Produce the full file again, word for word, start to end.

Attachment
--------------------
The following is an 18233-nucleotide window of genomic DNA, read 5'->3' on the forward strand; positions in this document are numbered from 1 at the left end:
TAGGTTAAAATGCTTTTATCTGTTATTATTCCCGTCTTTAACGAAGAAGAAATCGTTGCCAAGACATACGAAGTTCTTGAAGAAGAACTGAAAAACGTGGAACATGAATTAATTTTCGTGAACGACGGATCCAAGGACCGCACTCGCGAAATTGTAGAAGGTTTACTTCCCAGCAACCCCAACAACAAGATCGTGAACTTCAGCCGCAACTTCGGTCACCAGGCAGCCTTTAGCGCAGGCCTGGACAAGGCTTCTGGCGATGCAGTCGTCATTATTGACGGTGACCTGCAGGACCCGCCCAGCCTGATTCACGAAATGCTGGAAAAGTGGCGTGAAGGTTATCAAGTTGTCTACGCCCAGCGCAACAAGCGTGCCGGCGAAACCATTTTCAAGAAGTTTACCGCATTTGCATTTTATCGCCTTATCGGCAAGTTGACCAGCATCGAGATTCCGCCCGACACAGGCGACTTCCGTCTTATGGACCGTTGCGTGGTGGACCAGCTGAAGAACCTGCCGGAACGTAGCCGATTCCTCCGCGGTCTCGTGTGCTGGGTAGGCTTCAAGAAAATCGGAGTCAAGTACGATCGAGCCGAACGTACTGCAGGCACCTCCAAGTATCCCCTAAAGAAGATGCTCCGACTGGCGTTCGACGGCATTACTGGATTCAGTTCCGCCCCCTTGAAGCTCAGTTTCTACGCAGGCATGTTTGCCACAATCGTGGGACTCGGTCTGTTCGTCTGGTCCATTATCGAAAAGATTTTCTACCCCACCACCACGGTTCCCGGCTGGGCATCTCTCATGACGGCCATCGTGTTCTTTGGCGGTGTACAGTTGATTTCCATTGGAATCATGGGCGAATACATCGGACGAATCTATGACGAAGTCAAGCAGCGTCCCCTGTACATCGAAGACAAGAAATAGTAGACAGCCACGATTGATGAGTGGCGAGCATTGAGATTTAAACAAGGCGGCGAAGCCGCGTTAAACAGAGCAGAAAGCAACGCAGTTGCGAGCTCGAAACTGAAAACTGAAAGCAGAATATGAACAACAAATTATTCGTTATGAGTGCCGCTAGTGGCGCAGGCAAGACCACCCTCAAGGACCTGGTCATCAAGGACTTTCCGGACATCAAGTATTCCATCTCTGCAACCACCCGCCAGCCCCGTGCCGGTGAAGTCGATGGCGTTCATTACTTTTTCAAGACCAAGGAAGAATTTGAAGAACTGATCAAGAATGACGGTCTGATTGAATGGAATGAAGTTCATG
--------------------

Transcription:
The following is an 18233-nucleotide window of genomic DNA, read 5'->3' on the forward strand; positions in this document are numbered from 1 at the left end:
TAGGTTAAAATGCTTTTATCTGTTATTATTCCCGTCTTTAACGAAGAAGAAATCGTTGCCAAGACATACGAAGTTCTTGAAGAAGAACTGAAAAACGTGGAACATGAATTAATTTTCGTGAACGACGGATCCAAGGACCGCACTCGCGAAATTGTAGAAGGTTTACTTCCCAGCAACCCCAACAACAAGATCGTGAACTTCAGCCGCAACTTCGGTCACCAGGCAGCCTTTAGCGCAGGCCTGGACAAGGCTTCTGGCGATGCAGTCGTCATTATTGACGGTGACCTGCAGGACCCGCCCAGCCTGATTCACGAAATGCTGGAAAAGTGGCGTGAAGGTTATCAAGTTGTCTACGCCCAGCGCAACAAGCGTGCCGGCGAAACCATTTTCAAGAAGTTTACCGCATTTGCATTTTATCGCCTTATCGGCAAGTTGACCAGCATCGAGATTCCGCCCGACACAGGCGACTTCCGTCTTATGGACCGTTGCGTGGTGGACCAGCTGAAGAACCTGCCGGAACGTAGCCGATTCCTCCGCGGTCTCGTGTGCTGGGTAGGCTTCAAGAAAATCGGAGTCAAGTACGATCGAGCCGAACGTACTGCAGGCACCTCCAAGTATCCCCTAAAGAAGATGCTCCGACTGGCGTTCGACGGCATTACTGGATTCAGTTCCGCCCCCTTGAAGCTCAGTTTCTACGCAGGCATGTTTGCCACAATCGTGGGACTCGGTCTGTTCGTCTGGTCCATTATCGAAAAGATTTTCTACCCCACCACCACGGTTCCCGGCTGGGCATCTCTCATGACGGCCATCGTGTTCTTTGGCGGTGTACAGTTGATTTCCATTGGAATCATGGGCGAATACATCGGACGAATCTATGACGAAGTCAAGCAGCGTCCCCTGTACATCGAAGACAAGAAATAGTAGACAGCCACGATTGATGAGTGGCGAGCATTGAGATTTAAACAAGGCGGCGAAGCCGCGTTAAACAGAGCAGAAAGCAACGCAGTTGCGAGCTCGAAACTGAAAACTGAAAGCAGAATATGAACAACAAATTATTCGTTATGAGTGCCGCTAGTGGCGCAGGCAAGACCACCCTCAAGGACCTGGTCATCAAGGACTTTCCGGACATCAAGTATTCCATCTCTGCAACCACCCGCCAGCCCCGTGCCGGTGAAGTCGATGGCGTTCATTACTTTTTCAAGACCAAGGAAGAATTTGAAGAACTGATCAAGAATGACGGTCTGATTGAATGGAATGAAGTTCATG